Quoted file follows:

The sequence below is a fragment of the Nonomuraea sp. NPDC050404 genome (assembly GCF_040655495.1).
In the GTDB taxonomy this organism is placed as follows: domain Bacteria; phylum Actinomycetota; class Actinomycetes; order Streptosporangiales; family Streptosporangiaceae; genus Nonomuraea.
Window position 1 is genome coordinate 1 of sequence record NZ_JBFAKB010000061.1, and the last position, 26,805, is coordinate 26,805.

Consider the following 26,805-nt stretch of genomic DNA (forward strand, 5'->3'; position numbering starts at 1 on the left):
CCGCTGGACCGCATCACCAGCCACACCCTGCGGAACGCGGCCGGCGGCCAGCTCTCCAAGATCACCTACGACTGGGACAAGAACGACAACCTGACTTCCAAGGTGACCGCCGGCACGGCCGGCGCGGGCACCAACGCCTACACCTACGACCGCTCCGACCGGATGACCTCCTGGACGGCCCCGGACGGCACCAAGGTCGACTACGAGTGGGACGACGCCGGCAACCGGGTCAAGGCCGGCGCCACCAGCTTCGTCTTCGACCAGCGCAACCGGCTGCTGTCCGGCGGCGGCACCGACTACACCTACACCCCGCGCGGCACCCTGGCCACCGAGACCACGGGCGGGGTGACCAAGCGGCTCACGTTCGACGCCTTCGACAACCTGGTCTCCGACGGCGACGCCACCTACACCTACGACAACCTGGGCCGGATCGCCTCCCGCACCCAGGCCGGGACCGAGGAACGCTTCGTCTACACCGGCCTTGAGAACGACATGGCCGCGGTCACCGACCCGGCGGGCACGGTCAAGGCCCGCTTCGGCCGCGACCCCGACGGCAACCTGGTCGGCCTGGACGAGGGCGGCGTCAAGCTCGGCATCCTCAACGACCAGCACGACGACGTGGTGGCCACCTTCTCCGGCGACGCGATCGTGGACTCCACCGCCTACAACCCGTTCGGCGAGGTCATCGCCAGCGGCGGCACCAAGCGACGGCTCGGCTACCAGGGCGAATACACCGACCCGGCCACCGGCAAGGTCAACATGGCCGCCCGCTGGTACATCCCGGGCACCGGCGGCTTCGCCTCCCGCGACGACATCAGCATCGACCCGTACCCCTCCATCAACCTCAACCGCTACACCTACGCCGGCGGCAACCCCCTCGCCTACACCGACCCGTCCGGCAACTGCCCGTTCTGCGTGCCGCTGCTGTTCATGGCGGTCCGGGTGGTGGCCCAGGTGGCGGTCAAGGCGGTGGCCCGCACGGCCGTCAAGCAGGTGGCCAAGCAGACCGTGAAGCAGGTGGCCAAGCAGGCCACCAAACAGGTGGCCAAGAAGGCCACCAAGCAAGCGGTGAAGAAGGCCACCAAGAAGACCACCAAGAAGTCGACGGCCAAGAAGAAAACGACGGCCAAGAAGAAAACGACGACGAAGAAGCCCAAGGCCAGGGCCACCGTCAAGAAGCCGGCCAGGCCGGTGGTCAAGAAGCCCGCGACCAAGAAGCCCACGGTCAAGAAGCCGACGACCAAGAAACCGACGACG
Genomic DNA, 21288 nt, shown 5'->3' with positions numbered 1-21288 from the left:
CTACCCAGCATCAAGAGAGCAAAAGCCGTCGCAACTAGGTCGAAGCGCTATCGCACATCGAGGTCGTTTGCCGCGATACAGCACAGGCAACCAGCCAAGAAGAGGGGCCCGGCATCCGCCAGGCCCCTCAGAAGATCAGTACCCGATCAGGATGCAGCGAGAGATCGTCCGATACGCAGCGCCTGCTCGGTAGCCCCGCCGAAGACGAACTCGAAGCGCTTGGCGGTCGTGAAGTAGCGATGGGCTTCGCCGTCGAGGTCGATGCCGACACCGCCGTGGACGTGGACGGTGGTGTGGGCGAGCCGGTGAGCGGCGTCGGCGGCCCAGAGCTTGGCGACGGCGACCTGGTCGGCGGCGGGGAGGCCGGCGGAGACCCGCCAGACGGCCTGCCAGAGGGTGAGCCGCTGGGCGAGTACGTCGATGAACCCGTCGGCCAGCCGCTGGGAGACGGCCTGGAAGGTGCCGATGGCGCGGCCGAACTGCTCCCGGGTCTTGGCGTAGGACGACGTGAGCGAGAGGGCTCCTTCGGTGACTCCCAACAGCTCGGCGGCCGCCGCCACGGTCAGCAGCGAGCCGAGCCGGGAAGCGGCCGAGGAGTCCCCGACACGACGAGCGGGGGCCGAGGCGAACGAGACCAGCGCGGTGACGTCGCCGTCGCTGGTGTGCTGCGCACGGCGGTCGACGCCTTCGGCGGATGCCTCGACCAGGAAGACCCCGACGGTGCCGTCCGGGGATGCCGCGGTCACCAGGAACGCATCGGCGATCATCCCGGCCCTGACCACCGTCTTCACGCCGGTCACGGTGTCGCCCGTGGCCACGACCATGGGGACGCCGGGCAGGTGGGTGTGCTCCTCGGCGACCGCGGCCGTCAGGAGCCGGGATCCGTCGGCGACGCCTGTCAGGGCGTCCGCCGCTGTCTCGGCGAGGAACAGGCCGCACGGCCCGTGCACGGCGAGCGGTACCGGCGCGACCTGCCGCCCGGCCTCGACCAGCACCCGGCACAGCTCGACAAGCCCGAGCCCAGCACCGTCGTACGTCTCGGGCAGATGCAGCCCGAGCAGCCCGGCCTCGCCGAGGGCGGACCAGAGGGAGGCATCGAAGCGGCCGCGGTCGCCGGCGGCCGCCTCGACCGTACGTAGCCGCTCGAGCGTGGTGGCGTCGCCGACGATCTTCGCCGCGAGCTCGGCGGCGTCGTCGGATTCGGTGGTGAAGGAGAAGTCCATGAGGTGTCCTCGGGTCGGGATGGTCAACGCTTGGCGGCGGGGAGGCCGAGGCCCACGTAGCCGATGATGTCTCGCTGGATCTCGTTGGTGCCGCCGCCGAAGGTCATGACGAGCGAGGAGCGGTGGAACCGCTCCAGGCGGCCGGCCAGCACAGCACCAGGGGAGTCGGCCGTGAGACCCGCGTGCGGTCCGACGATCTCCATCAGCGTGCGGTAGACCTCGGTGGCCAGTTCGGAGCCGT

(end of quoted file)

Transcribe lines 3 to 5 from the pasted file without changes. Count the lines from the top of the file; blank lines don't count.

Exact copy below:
Window position 1 is genome coordinate 1 of sequence record NZ_JBFAKB010000061.1, and the last position, 26,805, is coordinate 26,805.

Consider the following 26,805-nt stretch of genomic DNA (forward strand, 5'->3'; position numbering starts at 1 on the left):
CCGCTGGACCGCATCACCAGCCACACCCTGCGGAACGCGGCCGGCGGCCAGCTCTCCAAGATCACCTACGACTGGGACAAGAACGACAACCTGACTTCCAAGGTGACCGCCGGCACGGCCGGCGCGGGCACCAACGCCTACACCTACGACCGCTCCGACCGGATGACCTCCTGGACGGCCCCGGACGGCACCAAGGTCGACTACGAGTGGGACGACGCCGGCAACCGGGTCAAGGCCGGCGCCACCAGCTTCGTCTTCGACCAGCGCAACCGGCTGCTGTCCGGCGGCGGCACCGACTACACCTACACCCCGCGCGGCACCCTGGCCACCGAGACCACGGGCGGGGTGACCAAGCGGCTCACGTTCGACGCCTTCGACAACCTGGTCTCCGACGGCGACGCCACCTACACCTACGACAACCTGGGCCGGATCGCCTCCCGCACCCAGGCCGGGACCGAGGAACGCTTCGTCTACACCGGCCTTGAGAACGACATGGCCGCGGTCACCGACCCGGCGGGCACGGTCAAGGCCCGCTTCGGCCGCGACCCCGACGGCAACCTGGTCGGCCTGGACGAGGGCGGCGTCAAGCTCGGCATCCTCAACGACCAGCACGACGACGTGGTGGCCACCTTCTCCGGCGACGCGATCGTGGACTCCACCGCCTACAACCCGTTCGGCGAGGTCATCGCCAGCGGCGGCACCAAGCGACGGCTCGGCTACCAGGGCGAATACACCGACCCGGCCACCGGCAAGGTCAACATGGCCGCCCGCTGGTACATCCCGGGCACCGGCGGCTTCGCCTCCCGCGACGACATCAGCATCGACCCGTACCCCTCCATCAACCTCAACCGCTACACCTACGCCGGCGGCAACCCCCTCGCCTACACCGACCCGTCCGGCAACTGCCCGTTCTGCGTGCCGCTGCTGTTCATGGCGGTCCGGGTGGTGGCCCAGGTGGCGGTCAAGGCGGTGGCCCGCACGGCCGTCAAGCAGGTGGCCAAGCAGACCGTGAAGCAGGTGGCCAAGCAGGCCACCAAACAGGTGGCCAAGAAGGCCACCAAGCAAGCGGTGAAGAAGGCCACCAAGAAGACCACCAAGAAGTCGACGGCCAAGAAGAAAACGACGGCCAAGAAGAAAACGACGACGAAGAAGCCCAAGGCCAGGGCCACCGTCAAGAAGCCGGCCAGGCCGGTGGTCAAGAAGCCCGCGACCAAGAAGCCCACGGTCAAGAAGCCGACGACCAAGAAACCGACGACG